For example, your firm uses electronic database systems to document, track, and control corrective and preventive actions. The Correct Action/Preventive Action System procedure, [redacted], does not reference the use of these database systems, nor does it describe the steps necessary to close corrective and preventive actions. Also, our inspection found that additions and changes had been made to CAPAs after they had been verified or closed. There are no provisions for this in your procedure.

Failure to adequately validate a process whose results cannot be fully verified by subsequent inspection and test, as required by 21 CFR 820.75(a)

For example, the validation of the workstation test equipment used as part of the final device testing system; did not include a process capability challenge, did not ensure that the test equipment used was capable of functioning as necessary to capture results at both the high and low ends of the test specifications, and did not include challenges with known failures to ensure the equipment detected fault conditions. Also, the validation was reviewed and accepted by [redacted] individuals, although computational errors were noted in the test procedure report. There is no evidence your personnel detected the error in the calculations prior to approval.

Failure to ensure that all personnel are trained to adequately perform their assigned responsibilities, as required by 21 FR 820.25(b).

For example, not only were test technicians found to be using photocopied device test results as noted above, but supervisory staff and management who reviewed and signed off on these records never caught this practice which occurred for at least one year. Various errors noted in Device History Records (DHR) were apparently undetected upon review by quality assurance personnel, who subsequently accepted the DHRs as complete and released the devices for distribution. Medical Device Reports (MDR) filed by your complaint coordinator were incomplete and not submitted on time. Your training procedure does not include a provision to notify employees of defects resulting from the performance of their job functions as required by the Quality System Regulation.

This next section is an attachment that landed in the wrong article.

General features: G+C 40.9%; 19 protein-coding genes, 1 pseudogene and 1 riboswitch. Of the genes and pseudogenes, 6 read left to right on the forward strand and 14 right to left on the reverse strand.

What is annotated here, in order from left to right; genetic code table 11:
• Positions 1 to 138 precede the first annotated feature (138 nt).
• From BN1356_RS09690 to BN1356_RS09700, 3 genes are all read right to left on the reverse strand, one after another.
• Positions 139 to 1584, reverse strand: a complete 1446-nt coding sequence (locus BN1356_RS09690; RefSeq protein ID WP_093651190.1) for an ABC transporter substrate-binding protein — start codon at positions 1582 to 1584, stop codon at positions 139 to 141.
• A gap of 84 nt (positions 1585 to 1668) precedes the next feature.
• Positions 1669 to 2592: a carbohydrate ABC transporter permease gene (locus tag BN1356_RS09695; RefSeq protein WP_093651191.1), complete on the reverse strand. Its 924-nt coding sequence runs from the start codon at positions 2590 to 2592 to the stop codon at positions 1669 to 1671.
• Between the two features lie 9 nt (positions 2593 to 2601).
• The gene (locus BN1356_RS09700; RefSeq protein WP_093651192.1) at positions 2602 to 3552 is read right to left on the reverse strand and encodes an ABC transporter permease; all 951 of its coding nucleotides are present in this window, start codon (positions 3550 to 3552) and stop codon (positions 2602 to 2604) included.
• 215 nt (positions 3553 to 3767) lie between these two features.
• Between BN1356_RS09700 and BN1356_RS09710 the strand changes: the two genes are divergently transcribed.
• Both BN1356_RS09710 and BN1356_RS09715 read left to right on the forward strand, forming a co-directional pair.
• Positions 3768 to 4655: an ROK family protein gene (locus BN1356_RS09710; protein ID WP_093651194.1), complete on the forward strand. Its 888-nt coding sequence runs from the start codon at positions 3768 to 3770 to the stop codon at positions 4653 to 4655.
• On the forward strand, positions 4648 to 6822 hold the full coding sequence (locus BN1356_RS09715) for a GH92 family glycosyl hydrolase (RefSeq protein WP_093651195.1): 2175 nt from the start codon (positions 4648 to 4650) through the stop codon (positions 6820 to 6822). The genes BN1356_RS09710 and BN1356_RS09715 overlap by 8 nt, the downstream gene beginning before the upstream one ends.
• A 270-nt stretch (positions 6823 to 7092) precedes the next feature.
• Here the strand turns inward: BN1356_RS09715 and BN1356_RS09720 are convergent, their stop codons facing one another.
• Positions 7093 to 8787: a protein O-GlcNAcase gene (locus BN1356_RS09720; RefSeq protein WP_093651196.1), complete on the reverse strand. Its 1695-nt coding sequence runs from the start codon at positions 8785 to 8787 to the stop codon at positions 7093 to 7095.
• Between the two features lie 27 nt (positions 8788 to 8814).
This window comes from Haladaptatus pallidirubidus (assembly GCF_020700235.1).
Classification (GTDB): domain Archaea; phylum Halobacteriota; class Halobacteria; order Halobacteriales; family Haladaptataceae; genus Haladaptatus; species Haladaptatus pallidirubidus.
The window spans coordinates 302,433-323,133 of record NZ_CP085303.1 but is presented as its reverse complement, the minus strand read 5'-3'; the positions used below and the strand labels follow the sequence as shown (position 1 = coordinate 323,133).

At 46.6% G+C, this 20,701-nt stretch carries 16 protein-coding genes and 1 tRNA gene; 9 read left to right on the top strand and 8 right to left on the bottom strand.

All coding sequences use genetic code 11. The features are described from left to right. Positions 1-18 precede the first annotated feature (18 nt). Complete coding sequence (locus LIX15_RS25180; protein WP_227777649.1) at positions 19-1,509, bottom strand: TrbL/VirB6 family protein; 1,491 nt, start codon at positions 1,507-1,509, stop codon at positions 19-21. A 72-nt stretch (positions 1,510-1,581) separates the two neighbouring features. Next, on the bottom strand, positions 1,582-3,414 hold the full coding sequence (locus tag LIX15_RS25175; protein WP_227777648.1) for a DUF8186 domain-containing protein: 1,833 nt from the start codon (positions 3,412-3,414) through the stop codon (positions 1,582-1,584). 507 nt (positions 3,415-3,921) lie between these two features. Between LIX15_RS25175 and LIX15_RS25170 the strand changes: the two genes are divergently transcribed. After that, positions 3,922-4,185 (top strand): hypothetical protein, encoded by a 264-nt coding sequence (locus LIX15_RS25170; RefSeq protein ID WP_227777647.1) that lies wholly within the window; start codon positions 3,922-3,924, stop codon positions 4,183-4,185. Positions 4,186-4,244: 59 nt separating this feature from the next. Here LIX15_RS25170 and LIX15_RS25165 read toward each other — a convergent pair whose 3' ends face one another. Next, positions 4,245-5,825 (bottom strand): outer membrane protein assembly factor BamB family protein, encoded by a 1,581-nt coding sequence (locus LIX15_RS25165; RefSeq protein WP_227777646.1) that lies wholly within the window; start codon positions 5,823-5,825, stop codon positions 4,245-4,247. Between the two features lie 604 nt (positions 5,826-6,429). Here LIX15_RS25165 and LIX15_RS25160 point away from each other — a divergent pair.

Failure to evaluate complaints to determine whether the complaint represents an event which is required to be reported to FDA under part 803, the Medical Device Reporting (MDR) requirements, as required by 21 CFR 820.198(a)(3).

For example, there was no evidence that eight of thirty-five complaint records reviewed by our investigators were evaluated for patient involvement or MDR Reporting.

Failure to establish and maintain procedures for complaints to ensure that records of any investigation made are maintained by the formally designated unit and include any device identification(s) and control numbers, as required by 21 CFR 820.198(e)(3), and the dates and results of the investigation, as required by 21 CFR 820.198(e)(6).

For example, complaint investigations are not completely documented in that a review of the device history records (DHRs) and complaint tracking and trending is not recorded. Links between product processes and related defects cannot be established and the need for corrective and preventive action may not be identified if these sources of information are not evaluated . Also, review of thirty-five complaint records found at! least three records which failed to contain complete records, such as e-mail correspondence regarding the complaint, field service reports, complaint investigator's notes, correspondence with the medical facilities, or make reference to the dates of complaint investigations.

Failure to establish and maintain device history records to include acceptance records which demonstrate the device is manufactured in accordance with the device master record (DMR), as required by 21 CFR 820.184(d), and failure to include the primary identification label and labeling used for each production unit, as required by 21 CFR
820.184(e).

For example, DHRs failed to include the signatures of the employees who completed the work or had test records signed off by a different employee than the one who initiated the testing. In addition, twelve of fifteen DHRs reviewed by our investigators failed to contain the required labeling.

Failure to assure that rework and reevaluation activities, including a determination of any adverse effect from the rework upon the products, are documented in the DHR, as required by 21 CFR 820.90(b)(2).